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DRAINAGE DISTRICT MEETING
DISTRICT MILFORD #32
THURSDAY, JANUARY 27, 2011
The Story County Drainage District Trustees met in the public meeting room of the Story County Administration Building to consider action on a Preliminary Engineering Report from Fox Engineering (on file in the Auditor?s Office) recommending repairs to the open ditch in Drainage District Milford #32. Members present were Wayne Clinton, chair, Paul Toot, and Rick Sanders. Also present were Scott Renaud and Steven Soupir of Fox Engineering, County Engineer Darren Moon, Drainage Clerk Scott Wall, and 24 residents of the district or their representatives (see attached sign-in sheet).
Clinton called the meeting to order at 6:30 p.m. He stated that the purpose of the meeting was to provide those in attendance with information about the condition of the open ditch and collect feedback on what direction they would like the trustees to take. Clinton asked Renaud to present his report.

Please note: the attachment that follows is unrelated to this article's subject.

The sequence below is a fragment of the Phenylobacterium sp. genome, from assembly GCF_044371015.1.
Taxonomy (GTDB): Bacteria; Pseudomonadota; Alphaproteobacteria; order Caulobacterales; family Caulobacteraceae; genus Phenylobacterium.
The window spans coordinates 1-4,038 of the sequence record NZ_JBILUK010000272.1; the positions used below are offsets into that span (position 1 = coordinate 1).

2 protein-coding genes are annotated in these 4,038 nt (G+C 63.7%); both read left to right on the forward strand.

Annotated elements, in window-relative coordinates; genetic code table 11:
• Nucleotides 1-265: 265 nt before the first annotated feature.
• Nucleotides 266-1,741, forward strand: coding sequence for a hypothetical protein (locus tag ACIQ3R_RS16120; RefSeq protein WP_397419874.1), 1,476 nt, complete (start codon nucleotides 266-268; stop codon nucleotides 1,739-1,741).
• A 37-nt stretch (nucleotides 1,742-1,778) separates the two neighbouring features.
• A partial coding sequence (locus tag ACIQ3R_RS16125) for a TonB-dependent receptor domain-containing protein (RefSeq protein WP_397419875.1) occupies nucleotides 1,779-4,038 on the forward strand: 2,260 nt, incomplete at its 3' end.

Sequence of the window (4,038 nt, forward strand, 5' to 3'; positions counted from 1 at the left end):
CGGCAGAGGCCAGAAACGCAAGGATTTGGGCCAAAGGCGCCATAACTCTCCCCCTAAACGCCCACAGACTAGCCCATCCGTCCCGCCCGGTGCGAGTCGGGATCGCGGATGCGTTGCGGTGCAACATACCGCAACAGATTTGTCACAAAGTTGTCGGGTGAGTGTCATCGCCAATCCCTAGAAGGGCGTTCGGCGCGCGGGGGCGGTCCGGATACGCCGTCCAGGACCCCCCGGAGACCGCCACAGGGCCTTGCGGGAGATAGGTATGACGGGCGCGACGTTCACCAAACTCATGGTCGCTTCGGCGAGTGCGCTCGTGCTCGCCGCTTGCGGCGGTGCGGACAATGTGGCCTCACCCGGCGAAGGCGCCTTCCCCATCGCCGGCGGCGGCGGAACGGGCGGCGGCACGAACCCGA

Renaud began with a review of drainage districts. Code of Iowa Chapter 468 covers drainage districts and their administration. It?s old law ? most of it was written in the late 1800?s and it has not been updated very much. Milford #32 was established in 1911. He explained that drainage districts are watersheds served by a tile or open ditch which is held in common by the residents of the district.
Renaud said the meeting tonight is taking place because there was a request by district land owners to repair damage to the open ditch. The trustees hired Fox Engineering to write a report on the condition of the ditch and recommend a course of action. Under the Code of Iowa, the county supervisors act as drainage district trustees and they are charged with administering the district. If the residents of the district don?t like the way the supervisors are handling the district they can elect their own trustees and run it themselves.